Forecasting Decisions in Conflict Situations: A Comparison of Game Theory, Role-Playing, and Unaided Judgment

24 Pages Posted: 23 Jul 2008

See all articles by J. Scott Armstrong

J. Scott Armstrong

University of Pennsylvania - Marketing Department

Date Written: July 13, 2008

Abstract

Can game theory aid in forecasting the decision making of parties in a conflict? A review of the literature revealed diverse opinions but no empirical evidence on this question. When put to the test, game theorists' predictions were more accurate than those from unaided judgment but not as accurate as role-play forecasts. Twenty-one game theorists made 99 forecasts of decisions for six conflict situations. The same situations were described to 290 research participants, who made 207 forecasts using unaided judgment, and to 933 participants, who made 158 forecasts in active role-playing. Averaged across the six situations, 37 percent of the game theorists' forecasts, 28 percent of the unaided-judgment forecasts, and 64 percent of the role-play forecasts were correct.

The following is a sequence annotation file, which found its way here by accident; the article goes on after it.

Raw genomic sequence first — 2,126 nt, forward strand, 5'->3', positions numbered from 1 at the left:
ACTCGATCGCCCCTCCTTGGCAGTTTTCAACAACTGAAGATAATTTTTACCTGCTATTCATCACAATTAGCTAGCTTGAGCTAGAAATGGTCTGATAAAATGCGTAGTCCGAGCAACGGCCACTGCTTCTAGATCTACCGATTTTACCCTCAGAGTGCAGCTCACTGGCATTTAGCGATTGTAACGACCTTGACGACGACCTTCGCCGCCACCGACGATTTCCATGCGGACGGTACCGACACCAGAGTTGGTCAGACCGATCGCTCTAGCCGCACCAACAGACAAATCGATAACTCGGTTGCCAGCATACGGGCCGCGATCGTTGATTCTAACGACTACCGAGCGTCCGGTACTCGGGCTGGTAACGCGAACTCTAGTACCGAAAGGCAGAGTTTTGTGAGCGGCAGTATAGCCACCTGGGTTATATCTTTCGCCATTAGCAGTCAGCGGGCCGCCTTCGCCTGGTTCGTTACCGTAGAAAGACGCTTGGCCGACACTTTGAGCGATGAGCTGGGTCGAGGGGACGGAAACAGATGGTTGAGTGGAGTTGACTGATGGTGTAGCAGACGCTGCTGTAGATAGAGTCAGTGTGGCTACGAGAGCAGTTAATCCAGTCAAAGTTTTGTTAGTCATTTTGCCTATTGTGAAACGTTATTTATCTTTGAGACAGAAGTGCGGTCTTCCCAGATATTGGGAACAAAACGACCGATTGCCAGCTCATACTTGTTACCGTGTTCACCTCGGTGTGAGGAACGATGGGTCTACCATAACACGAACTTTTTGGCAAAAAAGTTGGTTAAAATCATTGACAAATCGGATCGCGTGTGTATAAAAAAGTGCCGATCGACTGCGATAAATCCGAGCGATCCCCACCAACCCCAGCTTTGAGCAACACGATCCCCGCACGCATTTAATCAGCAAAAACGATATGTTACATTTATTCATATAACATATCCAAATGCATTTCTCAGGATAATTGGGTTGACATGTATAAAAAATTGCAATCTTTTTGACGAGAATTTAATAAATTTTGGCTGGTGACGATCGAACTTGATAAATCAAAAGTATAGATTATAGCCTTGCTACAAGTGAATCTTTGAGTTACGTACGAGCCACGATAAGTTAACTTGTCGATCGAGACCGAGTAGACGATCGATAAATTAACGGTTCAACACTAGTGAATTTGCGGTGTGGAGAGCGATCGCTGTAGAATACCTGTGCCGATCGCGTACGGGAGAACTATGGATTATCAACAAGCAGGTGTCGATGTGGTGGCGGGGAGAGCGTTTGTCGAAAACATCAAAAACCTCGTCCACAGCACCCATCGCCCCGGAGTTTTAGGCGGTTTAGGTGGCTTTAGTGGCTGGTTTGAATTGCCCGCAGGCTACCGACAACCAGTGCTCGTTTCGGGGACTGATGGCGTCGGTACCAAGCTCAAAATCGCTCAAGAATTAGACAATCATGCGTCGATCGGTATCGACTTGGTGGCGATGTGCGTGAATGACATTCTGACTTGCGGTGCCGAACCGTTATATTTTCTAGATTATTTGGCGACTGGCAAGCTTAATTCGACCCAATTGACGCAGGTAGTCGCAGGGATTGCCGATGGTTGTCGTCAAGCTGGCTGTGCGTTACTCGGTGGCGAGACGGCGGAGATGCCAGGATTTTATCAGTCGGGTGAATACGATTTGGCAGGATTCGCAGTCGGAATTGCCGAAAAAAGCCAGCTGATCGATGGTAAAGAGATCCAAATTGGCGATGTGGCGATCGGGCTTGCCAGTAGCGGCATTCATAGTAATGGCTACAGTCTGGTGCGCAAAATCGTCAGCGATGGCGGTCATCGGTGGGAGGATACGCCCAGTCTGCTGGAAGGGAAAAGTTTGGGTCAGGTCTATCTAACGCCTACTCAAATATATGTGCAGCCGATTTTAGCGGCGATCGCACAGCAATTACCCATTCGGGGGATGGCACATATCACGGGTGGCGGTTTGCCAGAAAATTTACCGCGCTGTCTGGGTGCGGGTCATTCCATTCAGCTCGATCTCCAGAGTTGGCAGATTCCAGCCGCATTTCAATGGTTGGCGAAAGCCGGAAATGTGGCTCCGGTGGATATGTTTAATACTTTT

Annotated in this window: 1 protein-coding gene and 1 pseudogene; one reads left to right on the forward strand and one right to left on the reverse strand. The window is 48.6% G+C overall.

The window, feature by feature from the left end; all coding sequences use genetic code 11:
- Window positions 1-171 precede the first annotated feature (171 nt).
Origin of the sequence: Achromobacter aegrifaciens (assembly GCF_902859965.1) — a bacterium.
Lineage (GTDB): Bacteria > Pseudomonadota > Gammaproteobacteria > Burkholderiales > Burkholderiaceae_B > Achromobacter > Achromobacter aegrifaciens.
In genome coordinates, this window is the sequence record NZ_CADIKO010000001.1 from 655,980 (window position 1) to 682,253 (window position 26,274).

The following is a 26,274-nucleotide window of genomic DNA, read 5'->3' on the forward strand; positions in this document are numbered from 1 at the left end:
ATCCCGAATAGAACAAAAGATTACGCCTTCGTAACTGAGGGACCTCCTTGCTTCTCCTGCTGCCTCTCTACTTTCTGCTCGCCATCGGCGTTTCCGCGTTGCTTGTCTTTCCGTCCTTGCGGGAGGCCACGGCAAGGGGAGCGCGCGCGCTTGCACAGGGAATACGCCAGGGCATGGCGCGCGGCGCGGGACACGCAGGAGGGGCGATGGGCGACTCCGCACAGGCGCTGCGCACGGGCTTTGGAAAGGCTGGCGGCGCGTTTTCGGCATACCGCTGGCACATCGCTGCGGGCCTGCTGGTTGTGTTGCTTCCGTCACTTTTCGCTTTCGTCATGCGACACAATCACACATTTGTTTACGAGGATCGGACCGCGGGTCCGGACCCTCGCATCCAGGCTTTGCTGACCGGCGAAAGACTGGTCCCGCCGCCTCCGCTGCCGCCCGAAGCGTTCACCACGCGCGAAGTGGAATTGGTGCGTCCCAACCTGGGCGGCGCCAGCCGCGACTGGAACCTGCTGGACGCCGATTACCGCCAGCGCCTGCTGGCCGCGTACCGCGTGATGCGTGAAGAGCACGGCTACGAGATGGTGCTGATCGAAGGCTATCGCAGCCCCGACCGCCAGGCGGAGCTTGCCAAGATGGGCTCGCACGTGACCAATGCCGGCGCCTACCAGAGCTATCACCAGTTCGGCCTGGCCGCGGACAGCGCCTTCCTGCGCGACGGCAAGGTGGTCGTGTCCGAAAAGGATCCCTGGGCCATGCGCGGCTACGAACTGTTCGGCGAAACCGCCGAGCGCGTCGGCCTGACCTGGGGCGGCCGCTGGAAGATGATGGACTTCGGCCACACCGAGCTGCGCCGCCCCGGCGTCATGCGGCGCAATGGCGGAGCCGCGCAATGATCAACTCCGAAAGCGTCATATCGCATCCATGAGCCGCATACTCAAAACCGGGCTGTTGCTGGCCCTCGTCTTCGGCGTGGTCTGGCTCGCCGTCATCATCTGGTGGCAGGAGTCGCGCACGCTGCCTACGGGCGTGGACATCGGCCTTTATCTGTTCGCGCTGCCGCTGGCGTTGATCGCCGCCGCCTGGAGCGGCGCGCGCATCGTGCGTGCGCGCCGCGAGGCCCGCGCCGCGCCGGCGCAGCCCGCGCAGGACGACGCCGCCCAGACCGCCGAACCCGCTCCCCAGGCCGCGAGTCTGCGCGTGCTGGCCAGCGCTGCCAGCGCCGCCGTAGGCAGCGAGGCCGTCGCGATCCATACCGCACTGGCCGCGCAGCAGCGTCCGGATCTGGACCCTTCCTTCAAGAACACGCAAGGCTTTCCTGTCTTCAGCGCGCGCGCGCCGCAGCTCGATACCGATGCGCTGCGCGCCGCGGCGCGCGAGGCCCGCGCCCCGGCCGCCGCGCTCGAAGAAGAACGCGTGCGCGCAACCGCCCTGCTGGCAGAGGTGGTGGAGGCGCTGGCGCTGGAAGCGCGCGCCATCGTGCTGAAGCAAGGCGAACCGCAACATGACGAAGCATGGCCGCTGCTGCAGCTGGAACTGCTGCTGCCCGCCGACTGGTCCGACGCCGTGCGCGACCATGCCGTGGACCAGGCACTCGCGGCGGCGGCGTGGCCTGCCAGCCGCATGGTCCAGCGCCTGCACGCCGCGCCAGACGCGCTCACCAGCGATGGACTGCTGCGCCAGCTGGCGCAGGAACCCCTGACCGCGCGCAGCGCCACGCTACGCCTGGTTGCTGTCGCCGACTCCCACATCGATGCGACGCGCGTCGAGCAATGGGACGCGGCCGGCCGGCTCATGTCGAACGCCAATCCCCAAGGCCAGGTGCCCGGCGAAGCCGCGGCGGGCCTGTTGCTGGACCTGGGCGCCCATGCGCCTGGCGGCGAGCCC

Keywords: Conflict, Expert opinion, Forecasting, Game theory, Judgement, Role-playing, Simulation

Suggested Citation

Armstrong, J. Scott, Forecasting Decisions in Conflict Situations: A Comparison of Game Theory, Role-Playing, and Unaided Judgment (July 13, 2008). Available at SSRN: https://ssrn.com/abstract=1159537 or http://dx.doi.org/10.2139/ssrn.1159537

J. Scott Armstrong (Contact Author)

University of Pennsylvania - Marketing Department ( email )

700 Jon M. Huntsman Hall
3730 Walnut Street
Philadelphia, PA 19104-6340
United States
215-898-5087 (Phone)
215-898-2534 (Fax)

HOME PAGE: http://marketing.wharton.upenn.edu/people/faculty/armstrong.cfm

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